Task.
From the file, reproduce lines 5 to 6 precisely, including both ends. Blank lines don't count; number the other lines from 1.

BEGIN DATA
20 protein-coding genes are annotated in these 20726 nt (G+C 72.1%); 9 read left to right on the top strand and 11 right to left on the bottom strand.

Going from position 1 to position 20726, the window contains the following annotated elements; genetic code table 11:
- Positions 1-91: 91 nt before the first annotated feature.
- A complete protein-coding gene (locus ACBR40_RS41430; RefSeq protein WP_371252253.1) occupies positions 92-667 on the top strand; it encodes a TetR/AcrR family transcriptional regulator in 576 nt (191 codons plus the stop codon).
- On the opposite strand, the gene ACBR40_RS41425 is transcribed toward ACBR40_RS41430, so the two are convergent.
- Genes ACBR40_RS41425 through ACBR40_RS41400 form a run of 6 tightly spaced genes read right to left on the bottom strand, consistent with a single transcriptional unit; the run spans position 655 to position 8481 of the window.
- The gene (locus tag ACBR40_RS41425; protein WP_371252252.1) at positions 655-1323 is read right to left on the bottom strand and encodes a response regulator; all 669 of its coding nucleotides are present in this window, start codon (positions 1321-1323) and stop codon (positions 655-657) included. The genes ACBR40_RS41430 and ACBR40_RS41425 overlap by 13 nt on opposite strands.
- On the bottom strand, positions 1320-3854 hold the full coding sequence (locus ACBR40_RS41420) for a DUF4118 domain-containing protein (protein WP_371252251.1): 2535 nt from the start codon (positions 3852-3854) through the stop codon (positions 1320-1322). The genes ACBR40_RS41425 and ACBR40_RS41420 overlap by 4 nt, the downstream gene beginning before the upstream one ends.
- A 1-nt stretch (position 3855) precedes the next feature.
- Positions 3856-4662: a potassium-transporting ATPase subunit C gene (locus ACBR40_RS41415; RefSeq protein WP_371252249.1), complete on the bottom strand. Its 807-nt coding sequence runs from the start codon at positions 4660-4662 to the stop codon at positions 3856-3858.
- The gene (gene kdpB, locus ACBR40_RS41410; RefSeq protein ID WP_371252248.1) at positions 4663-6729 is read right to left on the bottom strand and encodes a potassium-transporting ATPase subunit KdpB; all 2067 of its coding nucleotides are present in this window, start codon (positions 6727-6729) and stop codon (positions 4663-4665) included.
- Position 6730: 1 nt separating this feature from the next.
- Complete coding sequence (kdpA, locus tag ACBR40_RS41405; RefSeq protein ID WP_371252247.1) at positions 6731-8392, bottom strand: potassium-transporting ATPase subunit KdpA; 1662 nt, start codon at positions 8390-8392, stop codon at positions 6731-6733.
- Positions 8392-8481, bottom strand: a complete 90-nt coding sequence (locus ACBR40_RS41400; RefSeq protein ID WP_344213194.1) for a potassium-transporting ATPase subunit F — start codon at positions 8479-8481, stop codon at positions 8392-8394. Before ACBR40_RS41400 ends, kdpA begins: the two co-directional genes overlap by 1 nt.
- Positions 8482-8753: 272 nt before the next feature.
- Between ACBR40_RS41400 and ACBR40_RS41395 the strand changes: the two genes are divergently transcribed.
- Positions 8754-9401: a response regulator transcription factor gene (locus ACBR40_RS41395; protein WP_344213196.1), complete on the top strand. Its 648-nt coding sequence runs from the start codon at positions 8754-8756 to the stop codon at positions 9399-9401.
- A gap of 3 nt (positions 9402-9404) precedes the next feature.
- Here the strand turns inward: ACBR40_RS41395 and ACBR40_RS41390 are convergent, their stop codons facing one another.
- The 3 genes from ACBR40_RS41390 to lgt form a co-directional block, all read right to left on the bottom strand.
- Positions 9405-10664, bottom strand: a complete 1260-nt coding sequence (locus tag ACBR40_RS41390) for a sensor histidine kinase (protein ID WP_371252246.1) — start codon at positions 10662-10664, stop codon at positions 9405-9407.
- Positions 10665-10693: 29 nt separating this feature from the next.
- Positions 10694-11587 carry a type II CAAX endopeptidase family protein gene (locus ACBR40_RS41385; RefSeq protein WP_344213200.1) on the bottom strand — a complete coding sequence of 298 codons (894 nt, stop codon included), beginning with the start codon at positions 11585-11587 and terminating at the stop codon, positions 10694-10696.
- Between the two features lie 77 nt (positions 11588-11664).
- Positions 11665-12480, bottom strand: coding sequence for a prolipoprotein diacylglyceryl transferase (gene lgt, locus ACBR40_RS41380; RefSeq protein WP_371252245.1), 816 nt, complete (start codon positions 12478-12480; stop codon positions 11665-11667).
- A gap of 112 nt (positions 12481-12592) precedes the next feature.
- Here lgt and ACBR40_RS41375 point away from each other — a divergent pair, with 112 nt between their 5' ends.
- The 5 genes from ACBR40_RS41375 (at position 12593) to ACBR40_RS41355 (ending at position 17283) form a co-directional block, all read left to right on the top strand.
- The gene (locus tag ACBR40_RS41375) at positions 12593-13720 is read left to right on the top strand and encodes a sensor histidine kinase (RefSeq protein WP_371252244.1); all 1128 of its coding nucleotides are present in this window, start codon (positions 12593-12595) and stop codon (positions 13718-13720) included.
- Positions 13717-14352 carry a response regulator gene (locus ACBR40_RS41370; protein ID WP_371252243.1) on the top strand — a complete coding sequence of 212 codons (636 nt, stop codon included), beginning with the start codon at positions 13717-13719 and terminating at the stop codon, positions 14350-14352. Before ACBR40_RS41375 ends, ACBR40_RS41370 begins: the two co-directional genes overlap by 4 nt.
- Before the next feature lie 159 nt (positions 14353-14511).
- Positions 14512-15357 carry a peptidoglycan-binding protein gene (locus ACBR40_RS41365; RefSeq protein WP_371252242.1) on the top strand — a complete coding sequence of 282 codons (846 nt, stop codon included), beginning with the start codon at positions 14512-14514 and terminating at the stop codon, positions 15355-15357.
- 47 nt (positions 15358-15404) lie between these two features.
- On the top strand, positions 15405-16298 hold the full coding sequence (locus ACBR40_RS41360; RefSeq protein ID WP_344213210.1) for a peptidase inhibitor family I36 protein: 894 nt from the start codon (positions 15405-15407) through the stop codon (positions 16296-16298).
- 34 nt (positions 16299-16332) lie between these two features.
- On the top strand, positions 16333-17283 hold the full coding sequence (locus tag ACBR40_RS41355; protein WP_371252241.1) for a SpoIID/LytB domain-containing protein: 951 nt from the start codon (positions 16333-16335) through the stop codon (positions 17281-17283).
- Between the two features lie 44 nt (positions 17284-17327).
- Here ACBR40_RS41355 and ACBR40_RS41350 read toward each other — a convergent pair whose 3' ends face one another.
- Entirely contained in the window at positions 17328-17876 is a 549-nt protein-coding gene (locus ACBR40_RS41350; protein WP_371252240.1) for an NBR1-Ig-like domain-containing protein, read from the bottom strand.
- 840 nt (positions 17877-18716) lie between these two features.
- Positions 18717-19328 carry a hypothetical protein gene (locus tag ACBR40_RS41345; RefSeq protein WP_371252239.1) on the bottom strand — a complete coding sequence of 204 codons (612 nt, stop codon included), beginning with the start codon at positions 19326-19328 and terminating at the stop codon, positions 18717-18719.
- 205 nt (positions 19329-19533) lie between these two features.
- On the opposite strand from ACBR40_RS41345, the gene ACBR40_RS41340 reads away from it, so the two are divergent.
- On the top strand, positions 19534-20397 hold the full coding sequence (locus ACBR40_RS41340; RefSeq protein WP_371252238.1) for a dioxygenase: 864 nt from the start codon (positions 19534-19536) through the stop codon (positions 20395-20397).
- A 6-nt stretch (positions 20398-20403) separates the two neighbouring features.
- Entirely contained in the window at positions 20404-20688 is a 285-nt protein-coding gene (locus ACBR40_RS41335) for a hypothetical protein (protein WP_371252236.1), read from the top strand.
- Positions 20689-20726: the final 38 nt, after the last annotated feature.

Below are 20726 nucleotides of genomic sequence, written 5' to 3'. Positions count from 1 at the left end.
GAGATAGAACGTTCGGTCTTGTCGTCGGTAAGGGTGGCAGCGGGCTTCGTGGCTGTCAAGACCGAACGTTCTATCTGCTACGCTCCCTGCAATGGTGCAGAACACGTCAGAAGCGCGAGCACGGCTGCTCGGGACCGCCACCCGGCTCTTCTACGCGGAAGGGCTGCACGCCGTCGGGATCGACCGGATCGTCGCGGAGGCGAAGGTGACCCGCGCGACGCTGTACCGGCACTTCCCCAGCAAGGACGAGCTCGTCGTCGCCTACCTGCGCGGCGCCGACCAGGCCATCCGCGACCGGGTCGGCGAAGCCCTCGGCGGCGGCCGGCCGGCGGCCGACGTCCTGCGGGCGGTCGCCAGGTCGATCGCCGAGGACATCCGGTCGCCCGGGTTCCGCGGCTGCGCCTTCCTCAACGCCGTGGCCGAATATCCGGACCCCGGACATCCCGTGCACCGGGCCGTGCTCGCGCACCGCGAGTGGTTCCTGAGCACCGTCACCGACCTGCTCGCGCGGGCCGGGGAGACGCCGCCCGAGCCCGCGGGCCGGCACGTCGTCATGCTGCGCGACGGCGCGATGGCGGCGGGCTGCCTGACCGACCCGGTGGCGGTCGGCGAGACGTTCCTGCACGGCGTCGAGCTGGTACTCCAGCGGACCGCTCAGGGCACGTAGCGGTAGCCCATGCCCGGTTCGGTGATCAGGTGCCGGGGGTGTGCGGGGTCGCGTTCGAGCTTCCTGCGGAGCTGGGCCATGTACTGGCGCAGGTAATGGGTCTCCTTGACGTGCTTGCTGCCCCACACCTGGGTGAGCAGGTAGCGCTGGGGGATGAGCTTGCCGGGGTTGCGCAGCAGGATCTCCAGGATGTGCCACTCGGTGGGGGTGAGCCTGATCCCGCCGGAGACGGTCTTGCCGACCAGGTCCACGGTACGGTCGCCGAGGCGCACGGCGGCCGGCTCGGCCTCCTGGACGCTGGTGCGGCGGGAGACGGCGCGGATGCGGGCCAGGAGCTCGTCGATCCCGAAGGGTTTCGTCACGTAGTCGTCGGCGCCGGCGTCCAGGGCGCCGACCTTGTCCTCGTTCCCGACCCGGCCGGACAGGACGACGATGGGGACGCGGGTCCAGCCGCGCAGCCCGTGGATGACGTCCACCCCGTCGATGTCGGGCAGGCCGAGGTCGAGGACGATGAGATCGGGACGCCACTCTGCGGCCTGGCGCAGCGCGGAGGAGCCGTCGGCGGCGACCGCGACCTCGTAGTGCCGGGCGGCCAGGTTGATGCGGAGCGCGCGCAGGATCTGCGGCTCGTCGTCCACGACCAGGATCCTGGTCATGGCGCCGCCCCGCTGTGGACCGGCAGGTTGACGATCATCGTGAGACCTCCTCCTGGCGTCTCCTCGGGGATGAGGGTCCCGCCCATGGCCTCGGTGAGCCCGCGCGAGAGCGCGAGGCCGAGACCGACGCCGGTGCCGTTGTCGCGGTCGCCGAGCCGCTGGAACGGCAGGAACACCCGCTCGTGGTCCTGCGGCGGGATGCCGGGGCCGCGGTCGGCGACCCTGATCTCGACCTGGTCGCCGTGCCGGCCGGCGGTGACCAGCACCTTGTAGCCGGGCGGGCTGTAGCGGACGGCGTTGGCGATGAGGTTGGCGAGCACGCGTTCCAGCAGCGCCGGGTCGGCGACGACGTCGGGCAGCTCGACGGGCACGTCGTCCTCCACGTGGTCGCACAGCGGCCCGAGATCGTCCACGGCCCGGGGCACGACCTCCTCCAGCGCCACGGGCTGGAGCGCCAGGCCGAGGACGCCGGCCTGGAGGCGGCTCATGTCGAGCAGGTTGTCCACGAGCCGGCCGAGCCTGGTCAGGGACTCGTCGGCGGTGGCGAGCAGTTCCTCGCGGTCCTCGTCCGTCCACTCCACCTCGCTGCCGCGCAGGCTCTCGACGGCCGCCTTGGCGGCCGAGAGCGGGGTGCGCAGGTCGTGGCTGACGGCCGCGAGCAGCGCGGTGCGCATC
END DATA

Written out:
- On the opposite strand, the gene ACBR40_RS41425 is transcribed toward ACBR40_RS41430, so the two are convergent.
- Genes ACBR40_RS41425 through ACBR40_RS41400 form a run of 6 tightly spaced genes read right to left on the bottom strand, consistent with a single transcriptional unit; the run spans position 655 to position 8481 of the window.